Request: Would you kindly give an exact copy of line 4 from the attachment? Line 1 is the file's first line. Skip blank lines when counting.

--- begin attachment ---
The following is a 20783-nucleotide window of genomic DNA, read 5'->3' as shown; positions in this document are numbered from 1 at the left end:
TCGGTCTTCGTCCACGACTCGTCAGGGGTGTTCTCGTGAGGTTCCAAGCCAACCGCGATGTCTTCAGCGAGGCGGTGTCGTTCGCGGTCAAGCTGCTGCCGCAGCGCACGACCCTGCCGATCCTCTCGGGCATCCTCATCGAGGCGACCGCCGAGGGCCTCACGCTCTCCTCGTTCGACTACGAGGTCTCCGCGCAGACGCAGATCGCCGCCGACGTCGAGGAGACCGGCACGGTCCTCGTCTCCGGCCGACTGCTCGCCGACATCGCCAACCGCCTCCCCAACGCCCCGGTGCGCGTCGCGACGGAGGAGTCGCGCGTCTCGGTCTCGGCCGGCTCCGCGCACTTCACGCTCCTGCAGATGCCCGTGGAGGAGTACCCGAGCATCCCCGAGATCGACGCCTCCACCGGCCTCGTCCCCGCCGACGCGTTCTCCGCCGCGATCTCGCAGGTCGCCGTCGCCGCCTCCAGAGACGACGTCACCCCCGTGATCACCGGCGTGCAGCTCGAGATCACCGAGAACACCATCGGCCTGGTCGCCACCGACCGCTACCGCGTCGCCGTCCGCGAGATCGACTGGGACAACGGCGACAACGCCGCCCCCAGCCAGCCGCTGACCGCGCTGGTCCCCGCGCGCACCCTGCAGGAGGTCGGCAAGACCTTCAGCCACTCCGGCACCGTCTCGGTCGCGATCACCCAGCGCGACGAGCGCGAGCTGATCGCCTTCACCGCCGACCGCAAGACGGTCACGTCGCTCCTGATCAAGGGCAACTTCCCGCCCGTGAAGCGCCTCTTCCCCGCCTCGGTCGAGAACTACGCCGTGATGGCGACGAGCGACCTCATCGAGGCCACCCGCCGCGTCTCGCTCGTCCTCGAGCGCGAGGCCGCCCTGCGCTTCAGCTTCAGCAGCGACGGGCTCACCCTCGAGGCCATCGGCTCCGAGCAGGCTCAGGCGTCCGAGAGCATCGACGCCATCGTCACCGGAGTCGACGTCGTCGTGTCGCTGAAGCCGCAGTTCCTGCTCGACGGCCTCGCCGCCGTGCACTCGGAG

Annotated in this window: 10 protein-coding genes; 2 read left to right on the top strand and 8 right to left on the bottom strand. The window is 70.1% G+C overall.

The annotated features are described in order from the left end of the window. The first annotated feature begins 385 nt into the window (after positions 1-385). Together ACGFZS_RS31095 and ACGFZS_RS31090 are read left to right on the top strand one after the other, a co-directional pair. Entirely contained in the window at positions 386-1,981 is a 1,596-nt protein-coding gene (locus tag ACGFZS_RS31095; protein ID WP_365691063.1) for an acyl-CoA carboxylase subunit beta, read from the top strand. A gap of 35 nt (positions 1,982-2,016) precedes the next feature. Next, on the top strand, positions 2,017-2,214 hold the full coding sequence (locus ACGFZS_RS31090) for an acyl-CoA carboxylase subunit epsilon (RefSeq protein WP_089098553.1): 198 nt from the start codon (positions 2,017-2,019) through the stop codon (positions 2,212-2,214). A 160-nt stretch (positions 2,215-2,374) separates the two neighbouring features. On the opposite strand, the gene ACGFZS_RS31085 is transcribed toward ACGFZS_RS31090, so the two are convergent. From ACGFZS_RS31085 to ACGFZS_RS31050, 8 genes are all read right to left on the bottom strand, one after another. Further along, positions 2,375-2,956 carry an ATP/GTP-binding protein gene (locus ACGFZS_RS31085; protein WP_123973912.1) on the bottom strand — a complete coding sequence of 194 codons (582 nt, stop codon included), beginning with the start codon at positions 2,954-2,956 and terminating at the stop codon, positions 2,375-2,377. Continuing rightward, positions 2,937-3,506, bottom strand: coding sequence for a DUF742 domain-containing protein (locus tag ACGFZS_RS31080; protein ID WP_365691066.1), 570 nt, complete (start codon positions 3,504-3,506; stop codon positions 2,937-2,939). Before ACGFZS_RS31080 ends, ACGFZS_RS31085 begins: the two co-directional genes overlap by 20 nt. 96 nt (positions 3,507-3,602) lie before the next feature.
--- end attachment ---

The annotated features are described in order from the left end of the window. The first annotated feature begins 385 nt into the window (after positions 1-385). Together ACGFZS_RS31095 and ACGFZS_RS31090 are read left to right on the top strand one after the other, a co-directional pair. Entirely contained in the window at positions 386-1,981 is a 1,596-nt protein-coding gene (locus tag ACGFZS_RS31095; protein ID WP_365691063.1) for an acyl-CoA carboxylase subunit beta, read from the top strand. A gap of 35 nt (positions 1,982-2,016) precedes the next feature. Next, on the top strand, positions 2,017-2,214 hold the full coding sequence (locus ACGFZS_RS31090) for an acyl-CoA carboxylase subunit epsilon (RefSeq protein WP_089098553.1): 198 nt from the start codon (positions 2,017-2,019) through the stop codon (positions 2,212-2,214). A 160-nt stretch (positions 2,215-2,374) separates the two neighbouring features. On the opposite strand, the gene ACGFZS_RS31085 is transcribed toward ACGFZS_RS31090, so the two are convergent. From ACGFZS_RS31085 to ACGFZS_RS31050, 8 genes are all read right to left on the bottom strand, one after another. Further along, positions 2,375-2,956 carry an ATP/GTP-binding protein gene (locus ACGFZS_RS31085; protein WP_123973912.1) on the bottom strand — a complete coding sequence of 194 codons (582 nt, stop codon included), beginning with the start codon at positions 2,954-2,956 and terminating at the stop codon, positions 2,375-2,377. Continuing rightward, positions 2,937-3,506, bottom strand: coding sequence for a DUF742 domain-containing protein (locus tag ACGFZS_RS31080; protein ID WP_365691066.1), 570 nt, complete (start codon positions 3,504-3,506; stop codon positions 2,937-2,939). Before ACGFZS_RS31080 ends, ACGFZS_RS31085 begins: the two co-directional genes overlap by 20 nt. 96 nt (positions 3,507-3,602) lie before the next feature.